President Donald Trump’s Supreme Court selection sweepstakes ended, as promoted, Monday night with the nomination of Brett M. Kavanaugh, a judge on the United States Court of Appeals for the District of Columbia. The 53-year-old long ago ingratiated himself with the conservative Washington elite, working as an aide to former President George W. Bush, and, before that, as an investigator for special counsel Kenneth Starr, during his wide-ranging inquest into the financial and private affairs of then-President Bill Clinton. In spite of that experience (or maybe because of it), Kavanaugh has more recently asserted that sitting presidents should be “excused from some of the burdens of ordinary citizenship” (including being subject to indictment, prosecution, and trial) because it would prove, as he saw it, too distracting—a sentiment that, no doubt, endeared him to Trump.
That apparent evolution aside, the nominee’s long paper trail and the right’s extensive vetting have given most in official Washington (and many among the media who cover it) the sense that they know where Kavanaugh stands. But, as with the law, some things are open to interpretation. With a number of monumental questions working their way to the High Court, further examination is essential.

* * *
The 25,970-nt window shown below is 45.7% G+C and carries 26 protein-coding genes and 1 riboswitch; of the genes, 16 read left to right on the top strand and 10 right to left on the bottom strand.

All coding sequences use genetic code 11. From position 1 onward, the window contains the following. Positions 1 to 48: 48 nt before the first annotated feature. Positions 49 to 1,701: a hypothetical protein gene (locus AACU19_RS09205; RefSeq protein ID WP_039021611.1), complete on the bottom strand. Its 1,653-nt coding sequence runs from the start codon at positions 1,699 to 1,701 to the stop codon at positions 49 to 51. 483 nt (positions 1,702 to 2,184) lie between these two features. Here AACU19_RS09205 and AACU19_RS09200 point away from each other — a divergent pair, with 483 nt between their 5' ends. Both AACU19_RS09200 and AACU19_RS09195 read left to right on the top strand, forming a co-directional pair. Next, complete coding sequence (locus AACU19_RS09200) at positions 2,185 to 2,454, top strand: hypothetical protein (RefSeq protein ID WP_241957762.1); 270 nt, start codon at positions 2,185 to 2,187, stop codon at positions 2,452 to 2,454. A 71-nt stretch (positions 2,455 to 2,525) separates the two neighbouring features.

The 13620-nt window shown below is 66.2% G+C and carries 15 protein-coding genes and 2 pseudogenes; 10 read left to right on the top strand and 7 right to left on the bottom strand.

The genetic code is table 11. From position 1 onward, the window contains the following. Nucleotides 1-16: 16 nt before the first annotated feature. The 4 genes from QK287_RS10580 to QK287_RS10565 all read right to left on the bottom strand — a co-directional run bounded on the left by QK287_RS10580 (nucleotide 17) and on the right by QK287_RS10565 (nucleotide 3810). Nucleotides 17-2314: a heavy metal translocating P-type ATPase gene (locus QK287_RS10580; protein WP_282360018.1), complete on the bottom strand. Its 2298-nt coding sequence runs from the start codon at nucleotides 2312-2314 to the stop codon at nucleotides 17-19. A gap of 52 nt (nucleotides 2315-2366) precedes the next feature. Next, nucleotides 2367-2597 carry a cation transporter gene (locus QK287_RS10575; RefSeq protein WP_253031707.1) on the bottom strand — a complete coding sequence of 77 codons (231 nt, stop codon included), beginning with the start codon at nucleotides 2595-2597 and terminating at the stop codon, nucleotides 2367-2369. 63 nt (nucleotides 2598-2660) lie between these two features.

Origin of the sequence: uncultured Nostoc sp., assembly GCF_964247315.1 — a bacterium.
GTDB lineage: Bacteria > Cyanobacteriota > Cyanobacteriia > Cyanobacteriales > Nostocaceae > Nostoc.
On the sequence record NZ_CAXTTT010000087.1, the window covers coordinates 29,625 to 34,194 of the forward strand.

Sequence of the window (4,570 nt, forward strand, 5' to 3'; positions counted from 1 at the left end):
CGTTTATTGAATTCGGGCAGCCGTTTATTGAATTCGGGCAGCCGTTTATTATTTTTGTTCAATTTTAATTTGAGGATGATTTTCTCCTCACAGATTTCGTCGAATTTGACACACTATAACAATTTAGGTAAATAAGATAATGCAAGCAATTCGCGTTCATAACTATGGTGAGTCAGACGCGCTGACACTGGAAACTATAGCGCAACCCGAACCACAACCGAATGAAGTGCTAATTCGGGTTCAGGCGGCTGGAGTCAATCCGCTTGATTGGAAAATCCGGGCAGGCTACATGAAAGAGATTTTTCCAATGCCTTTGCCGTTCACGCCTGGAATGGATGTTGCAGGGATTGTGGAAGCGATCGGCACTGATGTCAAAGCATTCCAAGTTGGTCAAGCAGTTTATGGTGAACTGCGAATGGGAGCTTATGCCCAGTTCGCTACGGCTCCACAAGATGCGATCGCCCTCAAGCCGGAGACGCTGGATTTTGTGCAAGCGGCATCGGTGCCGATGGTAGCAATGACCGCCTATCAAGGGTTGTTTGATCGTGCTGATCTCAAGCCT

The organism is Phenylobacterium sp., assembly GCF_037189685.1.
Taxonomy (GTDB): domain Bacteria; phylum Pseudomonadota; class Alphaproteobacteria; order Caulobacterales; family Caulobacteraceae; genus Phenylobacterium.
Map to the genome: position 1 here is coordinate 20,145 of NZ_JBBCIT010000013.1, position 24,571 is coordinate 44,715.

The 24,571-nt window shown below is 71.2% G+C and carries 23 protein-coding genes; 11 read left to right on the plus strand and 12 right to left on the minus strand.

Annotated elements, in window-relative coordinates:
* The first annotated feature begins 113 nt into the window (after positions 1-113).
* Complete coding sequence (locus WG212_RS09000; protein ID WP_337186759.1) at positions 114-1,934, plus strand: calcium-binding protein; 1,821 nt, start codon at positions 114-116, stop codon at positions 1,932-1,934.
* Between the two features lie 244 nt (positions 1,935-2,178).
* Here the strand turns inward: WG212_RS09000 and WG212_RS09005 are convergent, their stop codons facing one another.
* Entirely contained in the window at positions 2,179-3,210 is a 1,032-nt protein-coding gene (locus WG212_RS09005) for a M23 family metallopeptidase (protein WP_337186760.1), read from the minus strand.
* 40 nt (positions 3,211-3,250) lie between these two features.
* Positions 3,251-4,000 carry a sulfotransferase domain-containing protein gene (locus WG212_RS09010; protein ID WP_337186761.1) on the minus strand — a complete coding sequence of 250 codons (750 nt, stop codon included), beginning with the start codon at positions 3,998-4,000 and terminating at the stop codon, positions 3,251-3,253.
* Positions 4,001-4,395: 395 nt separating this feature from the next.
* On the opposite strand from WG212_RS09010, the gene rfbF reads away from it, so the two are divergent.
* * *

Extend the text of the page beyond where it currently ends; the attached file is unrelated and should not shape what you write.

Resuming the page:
The good-natured hemming and hawing of recent nominees notwithstanding, there is no law, nor precedent, that prohibits the members of the Senate tasked with Kavanaugh’s confirmation from asking tough questions about important issues that might come before the Court. With that in mind, The Nation has asked some of the people who make it their business to watch these important legal developments to help us (and the distinguished members of the Senate Judiciary Committee) better understand what a Justice Kavanaugh would do to US law, and to American society.